The plot deepens, the emotional stakes do as well, as now we now get a greater sense of just how much he’s wrestling over this decision. Whereas in the abbreviated version he’s in turmoil without much cause that we can see, here he’s expressing far more complex fears and desires which allows you to relate to – and sympathize with – his problems. Besides, hearing Clyde McPhatter singing more is never a bad thing.

I Want To Care, I Want To Dare
Truthfully the set-up sounds an awful lot like what Sonny Til always put himself through when it came to the girls he fell for and you definitely wouldn’t be surprised if Billy Ward wrote this with The Orioles sides as a template.

This becomes even more apparent when you actually get to hear the unexpurgated take on the song because they blatantly fall back on a favorite device of The Orioles, namely the baritone bridge delivering the exact same lyrics as the lead. Here it’s Joe Lamont who manages to add some emotional textures of his own, but after having listened to Clyde pour his heart out over this girl we’re now being asked to suspend belief that this was real and accept Lamont wringing his hands over the same exact thing?

It doesn’t work. It’s an overused gimmick when The Orioles do it and now The Dominoes are threatening to fall into the same trap when they have so many different tools with which to work than their predecessors. You can certainly understand why Ward, who had little experience as a rock songwriter, would do this, but you can also see why it was bound to be eliminated soon.

Had the edits merely taken THAT out, you’d applaud their post-production work on “No” Says My Heart, but with just light instrumentation – Ward’s piano, some faint drumming and a haunting echoing guitar, plus wordless sighs and moans by the other Dominoes – it’s made it an even starker production. The original single is a little more fleshed out, it’s effective in a minimalist sort of way and fits the theme more or less, but it definitely is the least dynamic song in their output to date no matter which one you come across.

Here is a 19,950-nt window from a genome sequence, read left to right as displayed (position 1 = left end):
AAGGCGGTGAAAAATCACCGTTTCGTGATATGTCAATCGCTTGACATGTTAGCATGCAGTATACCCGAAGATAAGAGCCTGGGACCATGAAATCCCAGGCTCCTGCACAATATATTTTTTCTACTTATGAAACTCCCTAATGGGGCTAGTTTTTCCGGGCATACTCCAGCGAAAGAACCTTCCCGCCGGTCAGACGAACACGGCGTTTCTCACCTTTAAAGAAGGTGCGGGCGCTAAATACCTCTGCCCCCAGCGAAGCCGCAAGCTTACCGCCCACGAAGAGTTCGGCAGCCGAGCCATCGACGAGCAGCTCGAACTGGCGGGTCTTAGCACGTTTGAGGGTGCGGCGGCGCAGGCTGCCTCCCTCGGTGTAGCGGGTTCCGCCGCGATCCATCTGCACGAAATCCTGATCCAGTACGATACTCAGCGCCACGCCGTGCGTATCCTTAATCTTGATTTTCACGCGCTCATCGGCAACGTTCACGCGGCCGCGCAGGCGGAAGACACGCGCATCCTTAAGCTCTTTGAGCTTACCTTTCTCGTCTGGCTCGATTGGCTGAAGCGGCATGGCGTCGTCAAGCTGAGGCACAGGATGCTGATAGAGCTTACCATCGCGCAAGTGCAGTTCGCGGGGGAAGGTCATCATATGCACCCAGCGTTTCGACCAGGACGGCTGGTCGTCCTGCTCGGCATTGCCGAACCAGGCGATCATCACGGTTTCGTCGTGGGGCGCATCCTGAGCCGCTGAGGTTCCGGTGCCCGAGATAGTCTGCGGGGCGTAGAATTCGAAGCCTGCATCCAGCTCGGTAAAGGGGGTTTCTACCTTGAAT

My Mind Says Yes
If reviewing the edited version of this song its flaws would be pretty evident – a choppy structure, no chance to set the scene let alone carry it to a sensible conclusion and no depth to the arrangement making it seem almost like a run through rather than a finished performance.

So since the actual released version of “No” Says My Heart is a much different experience you’d think it would shore up all of those man-made deficiencies caused by cutting the finished recording to pieces and be rewarded for it. But while it’s definitely a little better it’s still getting the same score as the shorter version would, albeit for slightly different reasons.

The plot is much stronger here and McPhatter is too, not that he wasn’t brilliant even being cut down to fit a smaller package, but with more room to roam he gets to display additional sides to his character as well with as his vocal technique and that’s always welcome since he’s among the four or five the best singers rock ‘n’ roll has ever produced.

But the concept of the song and its ties to The Orioles with a middle eight that stunts the momentum that had been built, in the process breaking the spell McPhatter had set that got you to really believe he was in some barren tenement trying to talk himself into taking the plunge and admitting he likes this girl and taking his chances, means that in either rendition this remains second tier Dominoes.

Then again, second tier by them is still pretty damn special for anyone else.


(Visit the Artist page of The Dominoes for the complete archive of their records reviewed to date)